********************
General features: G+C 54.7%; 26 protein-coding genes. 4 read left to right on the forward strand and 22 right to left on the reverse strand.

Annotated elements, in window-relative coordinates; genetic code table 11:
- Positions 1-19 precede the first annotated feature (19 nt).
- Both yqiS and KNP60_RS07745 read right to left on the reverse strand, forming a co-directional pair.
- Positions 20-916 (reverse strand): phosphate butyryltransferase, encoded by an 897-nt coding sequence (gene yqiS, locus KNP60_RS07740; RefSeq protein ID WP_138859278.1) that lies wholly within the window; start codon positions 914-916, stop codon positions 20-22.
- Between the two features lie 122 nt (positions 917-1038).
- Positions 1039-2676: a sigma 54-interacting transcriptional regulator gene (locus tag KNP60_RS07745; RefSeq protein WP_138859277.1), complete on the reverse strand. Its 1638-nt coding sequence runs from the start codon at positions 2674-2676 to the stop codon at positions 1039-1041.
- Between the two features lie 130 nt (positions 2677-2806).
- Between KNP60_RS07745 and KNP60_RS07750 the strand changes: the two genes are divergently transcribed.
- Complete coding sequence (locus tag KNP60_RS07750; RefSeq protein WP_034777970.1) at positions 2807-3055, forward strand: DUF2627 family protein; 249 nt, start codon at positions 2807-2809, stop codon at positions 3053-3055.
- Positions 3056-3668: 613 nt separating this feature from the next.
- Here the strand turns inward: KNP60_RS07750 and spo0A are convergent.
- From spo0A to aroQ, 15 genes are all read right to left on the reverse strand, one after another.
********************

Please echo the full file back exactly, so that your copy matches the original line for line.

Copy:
General features: G+C 54.7%; 26 protein-coding genes. 4 read left to right on the forward strand and 22 right to left on the reverse strand.

Annotated elements, in window-relative coordinates; genetic code table 11:
- Positions 1-19 precede the first annotated feature (19 nt).
- Both yqiS and KNP60_RS07745 read right to left on the reverse strand, forming a co-directional pair.
- Positions 20-916 (reverse strand): phosphate butyryltransferase, encoded by an 897-nt coding sequence (gene yqiS, locus KNP60_RS07740; RefSeq protein ID WP_138859278.1) that lies wholly within the window; start codon positions 914-916, stop codon positions 20-22.
- Between the two features lie 122 nt (positions 917-1038).
- Positions 1039-2676: a sigma 54-interacting transcriptional regulator gene (locus tag KNP60_RS07745; RefSeq protein WP_138859277.1), complete on the reverse strand. Its 1638-nt coding sequence runs from the start codon at positions 2674-2676 to the stop codon at positions 1039-1041.
- Between the two features lie 130 nt (positions 2677-2806).
- Between KNP60_RS07745 and KNP60_RS07750 the strand changes: the two genes are divergently transcribed.
- Complete coding sequence (locus tag KNP60_RS07750; RefSeq protein WP_034777970.1) at positions 2807-3055, forward strand: DUF2627 family protein; 249 nt, start codon at positions 2807-2809, stop codon at positions 3053-3055.
- Positions 3056-3668: 613 nt separating this feature from the next.
- Here the strand turns inward: KNP60_RS07750 and spo0A are convergent.
- From spo0A to aroQ, 15 genes are all read right to left on the reverse strand, one after another.